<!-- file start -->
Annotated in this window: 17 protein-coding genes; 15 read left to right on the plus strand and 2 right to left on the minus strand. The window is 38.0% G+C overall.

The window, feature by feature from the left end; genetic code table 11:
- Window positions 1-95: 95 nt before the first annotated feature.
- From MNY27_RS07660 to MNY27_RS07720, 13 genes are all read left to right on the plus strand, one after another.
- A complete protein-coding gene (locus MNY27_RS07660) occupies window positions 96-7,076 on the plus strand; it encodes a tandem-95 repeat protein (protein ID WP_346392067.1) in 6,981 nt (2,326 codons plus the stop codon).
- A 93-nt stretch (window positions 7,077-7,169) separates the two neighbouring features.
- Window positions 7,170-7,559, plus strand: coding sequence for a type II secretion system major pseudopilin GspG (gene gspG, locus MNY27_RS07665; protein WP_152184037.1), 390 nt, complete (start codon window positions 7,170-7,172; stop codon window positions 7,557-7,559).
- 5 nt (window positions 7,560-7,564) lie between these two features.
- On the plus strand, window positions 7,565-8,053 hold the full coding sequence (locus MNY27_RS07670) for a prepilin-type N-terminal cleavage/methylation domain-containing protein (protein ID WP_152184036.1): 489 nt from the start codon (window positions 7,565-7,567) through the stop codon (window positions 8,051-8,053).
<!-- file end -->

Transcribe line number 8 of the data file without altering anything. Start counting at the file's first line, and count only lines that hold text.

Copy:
- 5 nt (window positions 7,560-7,564) lie between these two features.